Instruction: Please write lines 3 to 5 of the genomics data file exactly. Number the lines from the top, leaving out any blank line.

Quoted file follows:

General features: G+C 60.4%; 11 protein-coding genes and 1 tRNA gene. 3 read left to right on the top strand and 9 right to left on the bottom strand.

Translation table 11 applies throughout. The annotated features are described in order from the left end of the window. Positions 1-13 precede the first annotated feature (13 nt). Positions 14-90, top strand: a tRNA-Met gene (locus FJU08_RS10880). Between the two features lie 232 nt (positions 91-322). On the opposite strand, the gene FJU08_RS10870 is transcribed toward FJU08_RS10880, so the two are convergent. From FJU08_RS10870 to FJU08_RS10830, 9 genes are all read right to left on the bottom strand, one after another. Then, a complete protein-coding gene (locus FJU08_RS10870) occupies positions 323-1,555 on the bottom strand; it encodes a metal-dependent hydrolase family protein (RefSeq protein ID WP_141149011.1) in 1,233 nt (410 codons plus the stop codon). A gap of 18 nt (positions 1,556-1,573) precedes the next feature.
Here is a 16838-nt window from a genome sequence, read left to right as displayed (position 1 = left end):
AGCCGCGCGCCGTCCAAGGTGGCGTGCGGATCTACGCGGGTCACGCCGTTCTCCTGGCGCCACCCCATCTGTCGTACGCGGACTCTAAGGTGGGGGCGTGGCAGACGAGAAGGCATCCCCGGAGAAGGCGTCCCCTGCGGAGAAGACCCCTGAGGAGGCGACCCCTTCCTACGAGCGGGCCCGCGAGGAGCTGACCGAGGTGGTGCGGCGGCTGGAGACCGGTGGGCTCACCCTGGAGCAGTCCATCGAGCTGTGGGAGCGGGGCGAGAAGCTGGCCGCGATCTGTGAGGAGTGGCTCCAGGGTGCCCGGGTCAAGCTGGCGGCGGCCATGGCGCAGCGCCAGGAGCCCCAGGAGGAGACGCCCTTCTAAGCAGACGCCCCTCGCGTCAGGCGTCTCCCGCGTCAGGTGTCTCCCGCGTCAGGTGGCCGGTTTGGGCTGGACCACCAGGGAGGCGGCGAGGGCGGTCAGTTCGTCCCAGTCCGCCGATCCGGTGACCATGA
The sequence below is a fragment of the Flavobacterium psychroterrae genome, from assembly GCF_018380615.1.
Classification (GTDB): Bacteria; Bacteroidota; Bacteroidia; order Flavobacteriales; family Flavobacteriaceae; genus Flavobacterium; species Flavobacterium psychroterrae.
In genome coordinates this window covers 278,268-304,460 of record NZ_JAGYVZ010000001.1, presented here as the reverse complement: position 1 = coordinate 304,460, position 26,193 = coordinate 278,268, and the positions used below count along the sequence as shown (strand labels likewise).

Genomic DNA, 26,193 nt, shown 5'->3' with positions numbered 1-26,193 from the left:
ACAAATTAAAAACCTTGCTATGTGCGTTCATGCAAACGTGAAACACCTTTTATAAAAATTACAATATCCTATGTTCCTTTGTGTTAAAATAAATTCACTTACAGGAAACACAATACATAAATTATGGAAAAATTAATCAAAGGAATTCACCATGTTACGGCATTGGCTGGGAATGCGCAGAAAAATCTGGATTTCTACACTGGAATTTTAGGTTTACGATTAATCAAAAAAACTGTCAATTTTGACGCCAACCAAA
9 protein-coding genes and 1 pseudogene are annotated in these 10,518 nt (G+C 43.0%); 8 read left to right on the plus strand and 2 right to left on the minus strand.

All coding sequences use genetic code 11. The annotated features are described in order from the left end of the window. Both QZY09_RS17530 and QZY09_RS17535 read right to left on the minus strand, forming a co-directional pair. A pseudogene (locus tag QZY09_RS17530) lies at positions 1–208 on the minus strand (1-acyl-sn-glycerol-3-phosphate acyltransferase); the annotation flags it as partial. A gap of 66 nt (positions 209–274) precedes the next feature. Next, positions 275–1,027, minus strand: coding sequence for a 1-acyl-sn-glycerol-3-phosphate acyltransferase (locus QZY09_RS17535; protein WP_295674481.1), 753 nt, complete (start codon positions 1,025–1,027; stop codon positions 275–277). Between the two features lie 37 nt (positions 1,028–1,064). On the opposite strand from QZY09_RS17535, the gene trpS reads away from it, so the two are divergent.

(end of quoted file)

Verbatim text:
Here is a 16838-nt window from a genome sequence, read left to right as displayed (position 1 = left end):
AGCCGCGCGCCGTCCAAGGTGGCGTGCGGATCTACGCGGGTCACGCCGTTCTCCTGGCGCCACCCCATCTGTCGTACGCGGACTCTAAGGTGGGGGCGTGGCAGACGAGAAGGCATCCCCGGAGAAGGCGTCCCCTGCGGAGAAGACCCCTGAGGAGGCGACCCCTTCCTACGAGCGGGCCCGCGAGGAGCTGACCGAGGTGGTGCGGCGGCTGGAGACCGGTGGGCTCACCCTGGAGCAGTCCATCGAGCTGTGGGAGCGGGGCGAGAAGCTGGCCGCGATCTGTGAGGAGTGGCTCCAGGGTGCCCGGGTCAAGCTGGCGGCGGCCATGGCGCAGCGCCAGGAGCCCCAGGAGGAGACGCCCTTCTAAGCAGACGCCCCTCGCGTCAGGCGTCTCCCGCGTCAGGTGTCTCCCGCGTCAGGTGGCCGGTTTGGGCTGGACCACCAGGGAGGCGGCGAGGGCGGTCAGTTCGTCCCAGTCCGCCGATCCGGTGACCATGA
The sequence below is a fragment of the Flavobacterium psychroterrae genome, from assembly GCF_018380615.1.